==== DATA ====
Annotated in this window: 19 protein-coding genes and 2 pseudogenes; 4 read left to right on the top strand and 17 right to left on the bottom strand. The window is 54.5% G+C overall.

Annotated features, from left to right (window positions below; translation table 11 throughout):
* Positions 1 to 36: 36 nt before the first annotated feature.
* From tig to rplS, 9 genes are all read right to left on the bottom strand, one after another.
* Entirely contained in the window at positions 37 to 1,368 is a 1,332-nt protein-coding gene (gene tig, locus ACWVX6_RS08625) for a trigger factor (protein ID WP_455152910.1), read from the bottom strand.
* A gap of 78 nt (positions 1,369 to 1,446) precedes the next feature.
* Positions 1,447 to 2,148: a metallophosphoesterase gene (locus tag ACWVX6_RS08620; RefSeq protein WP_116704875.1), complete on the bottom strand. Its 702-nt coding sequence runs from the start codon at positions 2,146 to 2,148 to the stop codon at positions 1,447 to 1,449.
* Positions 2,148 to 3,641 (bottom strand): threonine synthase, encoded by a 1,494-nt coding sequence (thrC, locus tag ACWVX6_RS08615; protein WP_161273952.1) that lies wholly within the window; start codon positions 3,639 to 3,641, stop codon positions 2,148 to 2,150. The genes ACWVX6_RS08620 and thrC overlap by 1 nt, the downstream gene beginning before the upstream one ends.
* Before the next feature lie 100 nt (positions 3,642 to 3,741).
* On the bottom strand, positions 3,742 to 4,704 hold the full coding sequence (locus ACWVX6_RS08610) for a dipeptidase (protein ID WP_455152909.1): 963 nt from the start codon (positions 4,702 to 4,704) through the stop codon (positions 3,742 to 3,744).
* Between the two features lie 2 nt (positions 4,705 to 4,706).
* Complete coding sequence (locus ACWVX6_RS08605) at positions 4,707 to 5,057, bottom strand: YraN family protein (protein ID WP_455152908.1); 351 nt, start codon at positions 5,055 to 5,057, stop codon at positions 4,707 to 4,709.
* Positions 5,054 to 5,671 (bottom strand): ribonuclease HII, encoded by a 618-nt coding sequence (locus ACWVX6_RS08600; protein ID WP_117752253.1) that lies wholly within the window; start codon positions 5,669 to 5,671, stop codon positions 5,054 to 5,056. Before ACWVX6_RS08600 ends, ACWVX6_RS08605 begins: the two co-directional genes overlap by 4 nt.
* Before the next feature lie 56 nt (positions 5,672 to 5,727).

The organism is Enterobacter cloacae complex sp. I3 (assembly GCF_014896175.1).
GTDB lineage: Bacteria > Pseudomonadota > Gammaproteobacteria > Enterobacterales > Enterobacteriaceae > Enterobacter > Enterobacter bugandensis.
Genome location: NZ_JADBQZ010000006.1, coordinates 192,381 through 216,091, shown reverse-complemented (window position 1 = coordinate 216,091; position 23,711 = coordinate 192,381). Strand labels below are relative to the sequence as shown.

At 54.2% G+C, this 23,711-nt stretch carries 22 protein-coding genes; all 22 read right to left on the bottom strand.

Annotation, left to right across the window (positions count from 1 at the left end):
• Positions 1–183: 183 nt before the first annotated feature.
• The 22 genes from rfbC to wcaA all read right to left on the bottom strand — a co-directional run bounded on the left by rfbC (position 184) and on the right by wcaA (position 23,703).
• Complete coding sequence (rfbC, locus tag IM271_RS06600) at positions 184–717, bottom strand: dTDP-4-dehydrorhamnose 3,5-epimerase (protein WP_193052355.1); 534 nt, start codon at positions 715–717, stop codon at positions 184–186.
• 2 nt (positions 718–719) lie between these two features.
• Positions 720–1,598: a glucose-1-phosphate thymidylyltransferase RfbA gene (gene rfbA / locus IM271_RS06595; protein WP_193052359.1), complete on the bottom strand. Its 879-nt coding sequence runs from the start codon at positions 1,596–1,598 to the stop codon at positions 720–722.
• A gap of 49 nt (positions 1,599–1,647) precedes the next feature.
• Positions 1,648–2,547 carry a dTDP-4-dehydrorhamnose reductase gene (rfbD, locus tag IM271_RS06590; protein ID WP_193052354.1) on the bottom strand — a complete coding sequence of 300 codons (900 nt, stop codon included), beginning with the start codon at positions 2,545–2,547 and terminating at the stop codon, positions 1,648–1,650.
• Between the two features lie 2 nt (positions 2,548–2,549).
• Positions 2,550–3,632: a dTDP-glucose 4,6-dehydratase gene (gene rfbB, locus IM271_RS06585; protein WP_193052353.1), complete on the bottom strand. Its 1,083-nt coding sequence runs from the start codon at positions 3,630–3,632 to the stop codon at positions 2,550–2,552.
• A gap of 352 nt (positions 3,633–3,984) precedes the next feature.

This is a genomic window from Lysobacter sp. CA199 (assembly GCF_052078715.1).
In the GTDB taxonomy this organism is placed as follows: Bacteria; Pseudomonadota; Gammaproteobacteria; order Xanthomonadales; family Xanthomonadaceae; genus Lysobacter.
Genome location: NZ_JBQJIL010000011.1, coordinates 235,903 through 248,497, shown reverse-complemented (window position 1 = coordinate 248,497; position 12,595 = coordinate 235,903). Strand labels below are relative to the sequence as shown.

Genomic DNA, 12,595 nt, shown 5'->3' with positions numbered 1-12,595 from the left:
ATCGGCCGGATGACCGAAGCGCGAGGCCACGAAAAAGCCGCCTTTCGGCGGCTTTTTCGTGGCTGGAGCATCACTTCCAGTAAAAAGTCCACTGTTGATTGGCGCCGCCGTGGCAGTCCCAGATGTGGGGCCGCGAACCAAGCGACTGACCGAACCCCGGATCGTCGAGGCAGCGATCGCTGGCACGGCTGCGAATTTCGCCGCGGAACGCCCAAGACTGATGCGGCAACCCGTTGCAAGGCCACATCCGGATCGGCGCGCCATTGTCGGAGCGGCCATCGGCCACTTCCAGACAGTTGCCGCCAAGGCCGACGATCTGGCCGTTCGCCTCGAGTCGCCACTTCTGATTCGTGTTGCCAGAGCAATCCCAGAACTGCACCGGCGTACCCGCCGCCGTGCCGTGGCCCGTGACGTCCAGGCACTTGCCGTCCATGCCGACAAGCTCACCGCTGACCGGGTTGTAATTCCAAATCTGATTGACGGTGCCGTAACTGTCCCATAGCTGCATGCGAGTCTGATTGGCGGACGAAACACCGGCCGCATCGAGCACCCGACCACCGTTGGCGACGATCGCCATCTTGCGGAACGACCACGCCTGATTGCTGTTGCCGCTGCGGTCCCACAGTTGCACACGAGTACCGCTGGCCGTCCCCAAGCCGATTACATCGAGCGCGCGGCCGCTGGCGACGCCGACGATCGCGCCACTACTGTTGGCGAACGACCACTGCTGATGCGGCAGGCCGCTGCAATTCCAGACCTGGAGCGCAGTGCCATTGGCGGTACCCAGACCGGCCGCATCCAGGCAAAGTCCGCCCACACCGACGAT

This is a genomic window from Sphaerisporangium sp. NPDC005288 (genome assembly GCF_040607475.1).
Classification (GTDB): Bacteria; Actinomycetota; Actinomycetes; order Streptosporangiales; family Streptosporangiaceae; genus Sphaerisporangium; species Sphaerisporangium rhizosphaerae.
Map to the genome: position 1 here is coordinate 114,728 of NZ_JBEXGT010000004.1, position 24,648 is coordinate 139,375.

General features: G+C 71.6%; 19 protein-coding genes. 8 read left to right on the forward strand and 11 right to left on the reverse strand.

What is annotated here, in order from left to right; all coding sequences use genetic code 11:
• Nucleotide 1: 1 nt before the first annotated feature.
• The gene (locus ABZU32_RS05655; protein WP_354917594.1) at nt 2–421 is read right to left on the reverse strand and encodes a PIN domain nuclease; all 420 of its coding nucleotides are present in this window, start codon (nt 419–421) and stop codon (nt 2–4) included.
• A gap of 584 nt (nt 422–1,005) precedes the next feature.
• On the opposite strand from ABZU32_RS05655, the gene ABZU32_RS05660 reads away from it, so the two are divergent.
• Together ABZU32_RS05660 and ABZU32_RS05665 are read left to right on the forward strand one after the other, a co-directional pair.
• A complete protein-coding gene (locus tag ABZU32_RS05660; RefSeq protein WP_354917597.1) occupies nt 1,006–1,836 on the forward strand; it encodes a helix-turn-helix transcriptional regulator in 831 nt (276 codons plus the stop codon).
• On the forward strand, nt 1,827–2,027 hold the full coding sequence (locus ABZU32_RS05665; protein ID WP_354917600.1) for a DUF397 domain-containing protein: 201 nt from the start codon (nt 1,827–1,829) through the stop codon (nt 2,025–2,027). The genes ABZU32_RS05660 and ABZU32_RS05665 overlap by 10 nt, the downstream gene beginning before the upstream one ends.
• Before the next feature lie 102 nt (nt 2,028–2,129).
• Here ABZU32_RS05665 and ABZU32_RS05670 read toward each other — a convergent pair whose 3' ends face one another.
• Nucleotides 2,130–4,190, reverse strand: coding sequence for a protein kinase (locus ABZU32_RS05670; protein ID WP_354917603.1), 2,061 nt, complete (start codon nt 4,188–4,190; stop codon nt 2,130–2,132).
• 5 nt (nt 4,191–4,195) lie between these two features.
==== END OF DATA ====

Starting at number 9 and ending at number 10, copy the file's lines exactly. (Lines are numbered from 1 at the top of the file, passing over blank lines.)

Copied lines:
* Before the next feature lie 100 nt (positions 3,642 to 3,741).
* On the bottom strand, positions 3,742 to 4,704 hold the full coding sequence (locus ACWVX6_RS08610) for a dipeptidase (protein ID WP_455152909.1): 963 nt from the start codon (positions 4,702 to 4,704) through the stop codon (positions 3,742 to 3,744).